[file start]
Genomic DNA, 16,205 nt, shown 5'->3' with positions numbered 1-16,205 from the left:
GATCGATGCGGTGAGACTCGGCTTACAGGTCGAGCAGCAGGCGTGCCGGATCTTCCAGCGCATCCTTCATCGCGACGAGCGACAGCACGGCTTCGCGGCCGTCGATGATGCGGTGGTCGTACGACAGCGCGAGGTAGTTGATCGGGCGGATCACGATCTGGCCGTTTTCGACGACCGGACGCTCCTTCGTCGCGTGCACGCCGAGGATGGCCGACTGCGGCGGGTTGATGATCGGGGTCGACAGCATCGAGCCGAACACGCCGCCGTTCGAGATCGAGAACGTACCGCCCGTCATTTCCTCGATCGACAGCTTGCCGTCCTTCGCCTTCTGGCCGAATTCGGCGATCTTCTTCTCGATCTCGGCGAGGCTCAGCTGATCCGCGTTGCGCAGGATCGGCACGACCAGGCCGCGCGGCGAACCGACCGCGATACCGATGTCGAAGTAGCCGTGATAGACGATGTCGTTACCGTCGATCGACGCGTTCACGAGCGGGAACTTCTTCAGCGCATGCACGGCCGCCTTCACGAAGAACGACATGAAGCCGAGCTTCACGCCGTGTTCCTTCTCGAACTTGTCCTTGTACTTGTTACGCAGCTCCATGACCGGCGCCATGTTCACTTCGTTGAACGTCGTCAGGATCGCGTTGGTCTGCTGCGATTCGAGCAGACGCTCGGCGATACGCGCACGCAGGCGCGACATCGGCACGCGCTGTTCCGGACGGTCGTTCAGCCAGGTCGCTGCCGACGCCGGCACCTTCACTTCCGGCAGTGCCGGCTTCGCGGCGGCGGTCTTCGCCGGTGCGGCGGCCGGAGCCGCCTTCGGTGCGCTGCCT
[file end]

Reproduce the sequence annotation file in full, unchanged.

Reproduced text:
Genomic DNA, 16,205 nt, shown 5'->3' with positions numbered 1-16,205 from the left:
GATCGATGCGGTGAGACTCGGCTTACAGGTCGAGCAGCAGGCGTGCCGGATCTTCCAGCGCATCCTTCATCGCGACGAGCGACAGCACGGCTTCGCGGCCGTCGATGATGCGGTGGTCGTACGACAGCGCGAGGTAGTTGATCGGGCGGATCACGATCTGGCCGTTTTCGACGACCGGACGCTCCTTCGTCGCGTGCACGCCGAGGATGGCCGACTGCGGCGGGTTGATGATCGGGGTCGACAGCATCGAGCCGAACACGCCGCCGTTCGAGATCGAGAACGTACCGCCCGTCATTTCCTCGATCGACAGCTTGCCGTCCTTCGCCTTCTGGCCGAATTCGGCGATCTTCTTCTCGATCTCGGCGAGGCTCAGCTGATCCGCGTTGCGCAGGATCGGCACGACCAGGCCGCGCGGCGAACCGACCGCGATACCGATGTCGAAGTAGCCGTGATAGACGATGTCGTTACCGTCGATCGACGCGTTCACGAGCGGGAACTTCTTCAGCGCATGCACGGCCGCCTTCACGAAGAACGACATGAAGCCGAGCTTCACGCCGTGTTCCTTCTCGAACTTGTCCTTGTACTTGTTACGCAGCTCCATGACCGGCGCCATGTTCACTTCGTTGAACGTCGTCAGGATCGCGTTGGTCTGCTGCGATTCGAGCAGACGCTCGGCGATACGCGCACGCAGGCGCGACATCGGCACGCGCTGTTCCGGACGGTCGTTCAGCCAGGTCGCTGCCGACGCCGGCACCTTCACTTCCGGCAGTGCCGGCTTCGCGGCGGCGGTCTTCGCCGGTGCGGCGGCCGGAGCCGCCTTCGGTGCGCTGCCT